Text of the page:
Beauty as Safety: Why #FeministsAreUgly is More Than Meets the Eye
Beauty is a litmus test for white supremacy: the closer your ability to pass as white, the better your chance of being deemed beautiful, and the further your chances from being killed.
For decades, Western feminists have fought the notion that a woman’s value is based on her appearance. We’ve seen white women embrace natural body hair, reject make-up, wear whatever they please, and so on. The rejection of restrictive Western body standards sends a single message: a woman’s worth is not determined by her looks.
But that is all a lie. A person’s worth – and survival – is entirely dependent on their appearance.
Who gets to be beautiful? And who gets to be ugly? The answer isn’t simple. When we talk about beauty, we often lack the necessary nuance. We tend to deal in romantic myths of beauty, but reality is ugly: beauty is not in the eye of the beholder. Beauty does not come from within.
Only some of us get to be beautiful; being beautiful is a privilege. Indeed, whether or not you get are accepted into the beautiful club has an effect on your income, access to healthcare, and susceptibility to violence. It even has an effect on whether you live or die. “Beautiful,” an adjective, is defined as proximity to cis white womanhood. Beautiful means light skin, it means light eyes, it means pale skin, a thin body, and a feminine frame. Beauty is a litmus test for white supremacy: the closer your ability to pass as white, the better your chance of being deemed beautiful, and the further your chances from being killed.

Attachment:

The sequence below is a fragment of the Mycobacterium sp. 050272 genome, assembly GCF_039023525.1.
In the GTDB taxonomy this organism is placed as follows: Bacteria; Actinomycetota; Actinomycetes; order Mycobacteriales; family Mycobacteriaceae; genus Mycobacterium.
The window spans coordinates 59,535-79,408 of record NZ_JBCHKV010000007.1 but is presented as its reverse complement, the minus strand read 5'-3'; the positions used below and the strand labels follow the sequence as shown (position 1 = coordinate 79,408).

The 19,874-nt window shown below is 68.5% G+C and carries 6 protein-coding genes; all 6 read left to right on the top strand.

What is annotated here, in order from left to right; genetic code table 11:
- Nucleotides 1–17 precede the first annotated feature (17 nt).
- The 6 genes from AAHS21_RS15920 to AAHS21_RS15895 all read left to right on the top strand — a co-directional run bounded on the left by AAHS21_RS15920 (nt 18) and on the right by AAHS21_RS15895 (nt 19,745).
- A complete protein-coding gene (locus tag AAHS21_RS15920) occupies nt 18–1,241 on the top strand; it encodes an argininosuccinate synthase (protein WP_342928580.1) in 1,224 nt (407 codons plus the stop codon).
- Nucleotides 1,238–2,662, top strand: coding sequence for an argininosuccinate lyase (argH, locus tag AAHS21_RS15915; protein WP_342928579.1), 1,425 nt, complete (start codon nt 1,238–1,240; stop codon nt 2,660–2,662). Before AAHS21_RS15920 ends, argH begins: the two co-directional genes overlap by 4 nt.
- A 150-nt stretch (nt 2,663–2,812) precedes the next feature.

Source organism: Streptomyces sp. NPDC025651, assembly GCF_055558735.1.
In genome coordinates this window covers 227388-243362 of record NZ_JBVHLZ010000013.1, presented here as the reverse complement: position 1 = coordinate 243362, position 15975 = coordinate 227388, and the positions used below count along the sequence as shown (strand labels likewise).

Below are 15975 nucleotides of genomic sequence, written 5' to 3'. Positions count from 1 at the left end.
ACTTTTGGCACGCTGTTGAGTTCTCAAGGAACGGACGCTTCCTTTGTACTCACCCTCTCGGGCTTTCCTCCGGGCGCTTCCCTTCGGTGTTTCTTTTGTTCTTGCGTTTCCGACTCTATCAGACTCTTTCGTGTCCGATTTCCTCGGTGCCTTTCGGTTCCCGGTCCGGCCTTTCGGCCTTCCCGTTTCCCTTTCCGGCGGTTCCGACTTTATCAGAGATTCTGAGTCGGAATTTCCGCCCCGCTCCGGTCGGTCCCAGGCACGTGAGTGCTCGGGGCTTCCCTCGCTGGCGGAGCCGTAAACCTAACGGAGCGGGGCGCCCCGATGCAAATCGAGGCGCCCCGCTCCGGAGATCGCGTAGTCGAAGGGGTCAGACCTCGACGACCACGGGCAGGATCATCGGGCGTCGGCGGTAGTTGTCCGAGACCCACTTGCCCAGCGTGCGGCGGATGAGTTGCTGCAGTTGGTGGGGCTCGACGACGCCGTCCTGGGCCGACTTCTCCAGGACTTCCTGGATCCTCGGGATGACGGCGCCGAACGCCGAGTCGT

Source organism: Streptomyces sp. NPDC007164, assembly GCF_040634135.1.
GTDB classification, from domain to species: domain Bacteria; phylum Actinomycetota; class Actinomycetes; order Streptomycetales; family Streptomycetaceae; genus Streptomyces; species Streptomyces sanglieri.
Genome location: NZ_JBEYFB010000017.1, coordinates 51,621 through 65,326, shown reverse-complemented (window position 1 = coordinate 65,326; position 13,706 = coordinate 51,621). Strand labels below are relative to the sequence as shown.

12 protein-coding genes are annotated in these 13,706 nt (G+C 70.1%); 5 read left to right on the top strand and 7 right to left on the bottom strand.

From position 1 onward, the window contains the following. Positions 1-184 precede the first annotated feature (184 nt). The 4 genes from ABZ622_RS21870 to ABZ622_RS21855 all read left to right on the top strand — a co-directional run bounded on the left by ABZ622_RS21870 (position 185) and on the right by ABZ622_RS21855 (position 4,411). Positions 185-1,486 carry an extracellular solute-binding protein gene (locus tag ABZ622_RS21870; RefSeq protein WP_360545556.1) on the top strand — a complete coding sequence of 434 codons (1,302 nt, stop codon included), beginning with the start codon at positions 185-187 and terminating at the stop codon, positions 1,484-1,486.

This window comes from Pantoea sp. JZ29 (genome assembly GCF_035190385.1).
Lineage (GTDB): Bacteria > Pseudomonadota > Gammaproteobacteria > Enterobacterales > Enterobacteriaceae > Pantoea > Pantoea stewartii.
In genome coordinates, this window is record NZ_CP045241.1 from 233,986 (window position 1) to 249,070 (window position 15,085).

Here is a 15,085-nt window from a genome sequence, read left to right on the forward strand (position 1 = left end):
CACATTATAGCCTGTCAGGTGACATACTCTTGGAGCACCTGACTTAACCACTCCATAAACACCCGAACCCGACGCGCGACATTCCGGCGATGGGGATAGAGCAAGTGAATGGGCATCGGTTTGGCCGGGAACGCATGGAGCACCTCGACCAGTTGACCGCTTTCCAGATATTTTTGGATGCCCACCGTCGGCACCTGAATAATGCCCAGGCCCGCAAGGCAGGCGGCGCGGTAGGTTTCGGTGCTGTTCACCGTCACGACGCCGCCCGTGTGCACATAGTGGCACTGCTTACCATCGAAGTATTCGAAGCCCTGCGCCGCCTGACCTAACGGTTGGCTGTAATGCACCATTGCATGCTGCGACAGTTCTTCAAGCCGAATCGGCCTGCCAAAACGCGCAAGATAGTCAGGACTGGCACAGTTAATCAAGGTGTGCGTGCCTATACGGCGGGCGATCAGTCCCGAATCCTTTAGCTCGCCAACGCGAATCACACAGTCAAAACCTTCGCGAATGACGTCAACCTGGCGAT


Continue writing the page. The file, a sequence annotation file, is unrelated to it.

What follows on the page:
Photo CC-BY Ryan McGilchrist, filtered.
And beauty, as a construct, has been defined by White feminists as a tool of the patriarchy. A trick, if you will, to get women to conform so that men find them desirable and worthy of love. In this view, to feed into beauty is to feed into patriarchy. But what does it mean to ignore “beauty”? What does it mean to rebel against it? What does that even look like? For women of color, it too often means putting oneself in harm’s way. This is not an ask I am willing to make of my sisters.
Even being “ugly” is a luxury. White women can reject restrictive body norms and pivot from the status quo. They can afford to be ugly because ugly is a label on their faces, not a target on their backs. It is because of this and many other factors that many women of color have said that there exists no universal experience of being a woman. The insidious nature of white supremacy still gives cisgender white women an enormous amount of power and privilege over other women. For white women, empowerment might mean rejecting certain body standards, but that is a privilege that women of color, particularly transgender women of color, cannot afford. In rejecting body standards, white women may only be taunted for appearing outside of established norms, rather than risking their livelihood and even survival.
Laverne Cox doesn’t have the luxury of being ugly. Laverne Cox is a black trans woman whose literal survival is dependent upon how beautiful we view her. It was just in April that a prominent Canadian white feminist declared that by obtaining plastic surgery and dying her hair, Cox had committed feminist sin and was “objectifying” herself. Putting aside how egotistical it is to position oneself the gatekeeper of objectification and women’s empowerment, attacking Laverne Cox for owning her body and expressing love of it is depriving her of her self-defense. Where beauty is safety, lipstick is mace.
It is with all of this in mind, plus the fact that I liked the way I looked one day, that @cheuya and I started #FeministsAreUgly. In July of 2014, I felt beautiful and decided to showcase it. It’s a feeling that I do not often feel, but it gives me a sense of utmost power and safety in the rare times that I do. Because one of the most tired insults from misogynists is that “feminists are ugly,” I thought using their own words and flipping the narrative would be a fun way to delve into these issues.
Within hours, #FeministsAreUgly began to trend worldwide.